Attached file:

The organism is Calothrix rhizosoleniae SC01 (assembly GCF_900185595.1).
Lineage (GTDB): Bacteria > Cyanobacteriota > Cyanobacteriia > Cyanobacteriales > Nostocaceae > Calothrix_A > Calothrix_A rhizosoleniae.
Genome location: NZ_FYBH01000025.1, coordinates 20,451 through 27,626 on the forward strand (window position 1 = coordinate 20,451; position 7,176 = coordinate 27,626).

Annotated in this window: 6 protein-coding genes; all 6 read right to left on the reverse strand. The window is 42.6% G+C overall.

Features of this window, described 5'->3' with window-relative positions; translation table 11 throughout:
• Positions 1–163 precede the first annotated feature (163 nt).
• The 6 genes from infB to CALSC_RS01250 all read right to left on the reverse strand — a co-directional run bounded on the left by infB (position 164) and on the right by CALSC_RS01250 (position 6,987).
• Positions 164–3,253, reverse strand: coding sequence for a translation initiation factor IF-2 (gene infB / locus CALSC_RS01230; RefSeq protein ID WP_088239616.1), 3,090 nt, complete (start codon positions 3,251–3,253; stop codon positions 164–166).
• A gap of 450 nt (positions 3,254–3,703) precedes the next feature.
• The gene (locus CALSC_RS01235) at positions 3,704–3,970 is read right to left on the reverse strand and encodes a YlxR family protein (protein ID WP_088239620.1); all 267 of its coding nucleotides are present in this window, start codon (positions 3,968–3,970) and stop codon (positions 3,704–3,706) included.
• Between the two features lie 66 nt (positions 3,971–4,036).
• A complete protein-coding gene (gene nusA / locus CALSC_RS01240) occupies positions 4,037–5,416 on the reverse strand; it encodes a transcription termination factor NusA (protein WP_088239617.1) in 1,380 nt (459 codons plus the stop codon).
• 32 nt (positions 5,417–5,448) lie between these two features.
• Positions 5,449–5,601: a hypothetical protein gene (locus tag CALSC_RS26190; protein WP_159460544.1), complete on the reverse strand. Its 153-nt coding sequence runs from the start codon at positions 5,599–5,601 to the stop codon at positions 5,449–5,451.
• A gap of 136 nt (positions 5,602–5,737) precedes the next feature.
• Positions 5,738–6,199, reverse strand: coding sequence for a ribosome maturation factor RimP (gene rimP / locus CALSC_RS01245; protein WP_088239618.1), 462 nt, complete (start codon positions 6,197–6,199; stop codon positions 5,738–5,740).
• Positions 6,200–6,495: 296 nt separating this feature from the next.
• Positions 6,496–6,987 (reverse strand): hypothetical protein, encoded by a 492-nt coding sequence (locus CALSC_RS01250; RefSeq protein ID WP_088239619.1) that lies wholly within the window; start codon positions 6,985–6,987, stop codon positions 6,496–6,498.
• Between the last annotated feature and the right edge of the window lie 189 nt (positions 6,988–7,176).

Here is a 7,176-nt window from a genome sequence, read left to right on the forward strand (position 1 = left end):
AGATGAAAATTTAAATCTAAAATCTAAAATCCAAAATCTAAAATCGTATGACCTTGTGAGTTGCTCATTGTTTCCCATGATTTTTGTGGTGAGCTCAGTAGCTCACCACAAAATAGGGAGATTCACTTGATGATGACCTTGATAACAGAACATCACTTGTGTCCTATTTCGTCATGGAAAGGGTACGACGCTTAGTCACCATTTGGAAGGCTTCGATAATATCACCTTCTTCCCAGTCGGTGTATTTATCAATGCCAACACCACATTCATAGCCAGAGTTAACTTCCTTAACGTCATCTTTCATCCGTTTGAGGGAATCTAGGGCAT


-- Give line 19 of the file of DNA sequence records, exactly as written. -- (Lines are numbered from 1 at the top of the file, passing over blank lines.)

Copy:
• Between the last annotated feature and the right edge of the window lie 189 nt (positions 6,988–7,176).